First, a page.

Olsen Auto Wreckers
In the 1970s, McGregor (left) and Thorne coached the Olsen Auto Wreckers to confidence ... and wins.

My conviction was put to the test right away. After only a couple of practices, we played our first preseason game and lost by 20. The second preseason game wasn’t much better. But then, in the season opener, we lost by only seven and I could see the kids starting to feel a win at some point might be possible. After four defeats, I experienced that feeling Harter had talked about: we won a close game in the final seconds and my heart, as Dr. Seuss might say, grew three sizes that day. It was exactly how Harter had said it would be: I felt happier for those kids than I’d ever been for myself as a player.

That team went on to win their last four games and make the league playoffs. On the way to the locker room after winning their first playoff game—against the team that had clobbered them in the preseason—they were singing “We Are the Champions.” They weren’t the champions yet, of course, and they wouldn’t be—they lost a close game in the second round—but they had earned some bragging rights (the so-called super team had lost in the first round). More than that, they’d learned to keep their heads up no matter how bad things seem. They’d learned to trust themselves and fight through adversity.

Dick Harter was often maligned by other coaches for how physical his players were, but I suspect the maligners were mostly people who hadn’t prepared their teams as thoroughly or taught their players as well to pay attention to the little things: loose balls, blocking out on foul shots, keeping their hands up and their feet moving on defense. Above all, Harter showed his teams how hard they had to work to win consistently. (Among the drills I heard he used was one in which his players had to hold bricks in the air as they ran up and down the bleachers.)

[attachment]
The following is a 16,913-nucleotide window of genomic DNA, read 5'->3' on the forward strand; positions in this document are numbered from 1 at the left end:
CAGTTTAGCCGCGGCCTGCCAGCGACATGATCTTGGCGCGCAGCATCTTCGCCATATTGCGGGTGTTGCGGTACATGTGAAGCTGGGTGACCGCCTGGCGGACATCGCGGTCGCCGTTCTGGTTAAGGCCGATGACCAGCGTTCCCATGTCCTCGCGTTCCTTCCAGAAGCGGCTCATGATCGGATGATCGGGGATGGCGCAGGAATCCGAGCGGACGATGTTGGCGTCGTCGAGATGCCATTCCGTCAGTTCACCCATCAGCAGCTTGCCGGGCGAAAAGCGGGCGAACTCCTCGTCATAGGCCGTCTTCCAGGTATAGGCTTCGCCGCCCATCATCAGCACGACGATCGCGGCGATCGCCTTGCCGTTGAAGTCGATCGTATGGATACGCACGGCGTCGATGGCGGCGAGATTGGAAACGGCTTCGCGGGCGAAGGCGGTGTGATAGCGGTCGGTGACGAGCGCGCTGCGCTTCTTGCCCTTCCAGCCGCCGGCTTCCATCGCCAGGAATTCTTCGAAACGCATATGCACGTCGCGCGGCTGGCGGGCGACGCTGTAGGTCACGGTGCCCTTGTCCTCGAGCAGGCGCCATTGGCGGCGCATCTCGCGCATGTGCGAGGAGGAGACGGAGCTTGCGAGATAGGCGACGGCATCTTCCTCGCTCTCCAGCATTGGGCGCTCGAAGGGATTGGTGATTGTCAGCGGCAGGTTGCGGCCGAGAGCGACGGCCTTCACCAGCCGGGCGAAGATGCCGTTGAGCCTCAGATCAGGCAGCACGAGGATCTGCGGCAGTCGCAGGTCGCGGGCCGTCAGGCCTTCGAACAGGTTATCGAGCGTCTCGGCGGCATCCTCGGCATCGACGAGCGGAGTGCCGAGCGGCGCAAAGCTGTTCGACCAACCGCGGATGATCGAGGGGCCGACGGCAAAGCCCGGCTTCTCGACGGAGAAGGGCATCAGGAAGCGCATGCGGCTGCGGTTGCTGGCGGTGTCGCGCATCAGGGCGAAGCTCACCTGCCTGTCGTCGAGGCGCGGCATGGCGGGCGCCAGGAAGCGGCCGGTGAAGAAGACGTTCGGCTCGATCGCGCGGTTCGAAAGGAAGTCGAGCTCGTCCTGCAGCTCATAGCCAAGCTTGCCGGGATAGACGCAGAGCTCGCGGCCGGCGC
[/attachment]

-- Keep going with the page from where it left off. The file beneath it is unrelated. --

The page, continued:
I graduated from the School of Journalism and Communication in 1980, two years after Harter moved on to Penn State. The school prepared me well for what has become a long career as a journalist, essayist, author, professor, and writing consultant. I’ve been published hundreds of times, but even now it’s the books, articles, and essays my students and mentees publish that thrill me most (including the piece on shooting victim Ahmaud Arbery in Runner’s World that earned one former student, Mitchell S. Jackson, a Pulitzer Prize in feature writing last year). Throughout my years as a professor at Columbia, Southern Illinois, and Portland State, I did my best to challenge my students while being supportive, too. And they often thanked me not only for showing them how hard they had to work to succeed but also how important it is to pay attention to the little things. All I was doing, really, was giving them a piece of coach Harter and that Ducks basketball team that beat the perennial national champions—the so-called super team—three times in a row.

Michael N. McGregor, BA ’80 (journalism), is the author of Pure Act: The Uncommon Life of Robert Lax and the curator of the website WritingtheNorthwest.com. He dedicates this essay to his basketball-playing nephew, Emmett Hoelscher. Visit michaelnmcgregor.com to learn more about him.

Photos Courtesy UO Libraries Special Collections and University Archives (Ducks basketball) and Michael N. McGregor